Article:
College is expensive. So expensive that the cost of getting a degree has surged 500 percent since 1985. Last week, President Obama announced a series of proposals that seek to finally put a dent in crazy high tuition, like rating schools by how much graduates earn and how many low-income students attend ... and basing federal financial aid on said rankings. The idea is similar to the one that governs the Affordable Care Act. Colleges, in turn, are worried by this development . Says one economics professor, "'You have to think about the consequences of your shame list. They have to be really careful that they don't provide perverse incentives for schools to discriminate against the kinds of students' they are trying to help." Others think this plan could make things more complicated for students receiving aid. Bryce Covert at ThinkProgress has some ideas for other ways the federal government might want to think about helping tamp down college costs. A blogger at Forbes has a few other...

In Defense of Cory Booker

Flickr/Steve Bernacki
Liberals, at least some of them, have a problem with Cory Booker, the next senator from the great state of New Jersey. I've certainly heard it privately, and any number of them have written pieces criticizing him (see here or here for good examples). As Molly Ball points out at The Atlantic , this antipathy doesn't seem to come from the positions Booker takes or a critique of his record as mayor of Newark. "Most of his policy stances are conventional liberal ones: pro-choice, pro-gay marriage, in favor of raising taxes on the rich and increasing government spending on welfare and infrastructure programs." He's perhaps uncomfortably close to Wall Street and Silicon Valley, but that makes him a mainstream Democrat; Booker may be no Paul Wellstone, but he's hardly Joe Lieberman, either. So what's going on? Beyond the Wall Street connection, the critiques of Booker usually end up amounting to: he's just too slick, and he isn't the populist progressive we'd like him to be. Which is true as...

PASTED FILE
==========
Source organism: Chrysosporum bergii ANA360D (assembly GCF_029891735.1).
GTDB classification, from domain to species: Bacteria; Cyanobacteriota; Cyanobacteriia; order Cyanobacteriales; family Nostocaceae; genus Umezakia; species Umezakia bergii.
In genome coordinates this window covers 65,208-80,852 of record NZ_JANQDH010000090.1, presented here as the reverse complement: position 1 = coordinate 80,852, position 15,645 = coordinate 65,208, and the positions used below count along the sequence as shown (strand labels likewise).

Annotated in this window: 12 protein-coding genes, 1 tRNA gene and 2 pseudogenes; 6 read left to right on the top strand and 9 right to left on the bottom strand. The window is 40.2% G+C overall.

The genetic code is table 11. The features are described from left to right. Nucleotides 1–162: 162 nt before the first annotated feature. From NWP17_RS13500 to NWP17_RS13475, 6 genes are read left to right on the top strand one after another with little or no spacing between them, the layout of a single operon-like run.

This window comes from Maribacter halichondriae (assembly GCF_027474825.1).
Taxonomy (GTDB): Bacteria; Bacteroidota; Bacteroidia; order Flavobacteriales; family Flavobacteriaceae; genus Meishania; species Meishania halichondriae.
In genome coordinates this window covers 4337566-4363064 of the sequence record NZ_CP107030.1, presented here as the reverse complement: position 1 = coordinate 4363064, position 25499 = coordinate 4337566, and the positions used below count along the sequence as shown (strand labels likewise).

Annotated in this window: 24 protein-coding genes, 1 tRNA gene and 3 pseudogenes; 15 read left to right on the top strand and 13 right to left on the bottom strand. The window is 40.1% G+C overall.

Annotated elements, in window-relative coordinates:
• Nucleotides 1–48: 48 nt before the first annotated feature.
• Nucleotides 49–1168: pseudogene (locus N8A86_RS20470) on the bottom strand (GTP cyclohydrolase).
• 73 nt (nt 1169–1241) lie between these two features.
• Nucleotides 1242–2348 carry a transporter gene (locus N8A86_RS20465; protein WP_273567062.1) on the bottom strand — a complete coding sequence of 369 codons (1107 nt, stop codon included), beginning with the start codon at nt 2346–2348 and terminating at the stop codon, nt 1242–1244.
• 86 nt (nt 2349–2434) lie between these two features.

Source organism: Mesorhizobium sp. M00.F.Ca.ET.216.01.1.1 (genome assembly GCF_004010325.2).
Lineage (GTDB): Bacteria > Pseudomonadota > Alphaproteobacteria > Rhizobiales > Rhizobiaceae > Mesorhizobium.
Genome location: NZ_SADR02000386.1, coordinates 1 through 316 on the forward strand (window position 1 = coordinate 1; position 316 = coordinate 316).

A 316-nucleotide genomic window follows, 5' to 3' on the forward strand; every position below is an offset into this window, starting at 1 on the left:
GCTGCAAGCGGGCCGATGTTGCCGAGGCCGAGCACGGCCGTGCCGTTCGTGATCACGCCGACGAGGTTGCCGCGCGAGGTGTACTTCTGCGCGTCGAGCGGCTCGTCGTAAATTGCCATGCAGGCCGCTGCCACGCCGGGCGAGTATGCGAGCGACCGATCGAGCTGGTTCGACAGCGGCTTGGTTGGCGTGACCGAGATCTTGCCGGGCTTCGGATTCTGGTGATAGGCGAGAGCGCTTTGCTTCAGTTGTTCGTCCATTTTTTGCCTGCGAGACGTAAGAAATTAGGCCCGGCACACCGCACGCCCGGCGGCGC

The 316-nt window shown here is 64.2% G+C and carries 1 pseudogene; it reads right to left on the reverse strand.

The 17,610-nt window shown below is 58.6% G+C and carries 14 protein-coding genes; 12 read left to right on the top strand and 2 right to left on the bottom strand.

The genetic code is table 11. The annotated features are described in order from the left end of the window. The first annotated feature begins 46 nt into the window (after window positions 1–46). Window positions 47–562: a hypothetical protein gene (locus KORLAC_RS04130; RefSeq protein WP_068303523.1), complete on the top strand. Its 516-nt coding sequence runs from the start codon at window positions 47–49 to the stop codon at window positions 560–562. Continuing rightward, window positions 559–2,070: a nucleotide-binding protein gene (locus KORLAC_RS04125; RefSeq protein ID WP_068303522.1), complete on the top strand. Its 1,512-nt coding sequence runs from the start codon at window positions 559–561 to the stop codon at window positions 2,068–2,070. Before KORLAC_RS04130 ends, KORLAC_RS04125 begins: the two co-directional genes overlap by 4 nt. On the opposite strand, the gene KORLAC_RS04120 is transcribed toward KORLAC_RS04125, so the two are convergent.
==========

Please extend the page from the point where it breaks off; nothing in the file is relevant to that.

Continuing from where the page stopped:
Prison Reform: No Longer Politically Toxic?

AP Images/Rich Pedroncelli
AP Images/Rich Pedroncelli I n the two weeks since Attorney General Eric Holder announced the Justice Department would no longer charge low-level drug offenders with crimes that carry mandatory minimum sentences—and would consider releasing some elderly, nonviolent prisoners early—something remarkable has happened. There’s been no major outcry from the right. While the attorney general certainly has no shortage of outspoken detractors in the Republican ranks, the initiative hasn’t prompted any major voices to decry him as “soft on crime.” In fact, in plenty of conservative circles, he’s earned praise —or something close to it. “Eric Holder gets something marginally right,” wrote the Daily Caller . Not long ago, the lack of a right-wing furor would have been unthinkable. So would Holder’s initiative; criminal-justice reform has long been politically toxic for Democrats as well as Republicans. But in 2013, even with an administration whose policy proposals almost always prompt pushback...

Pages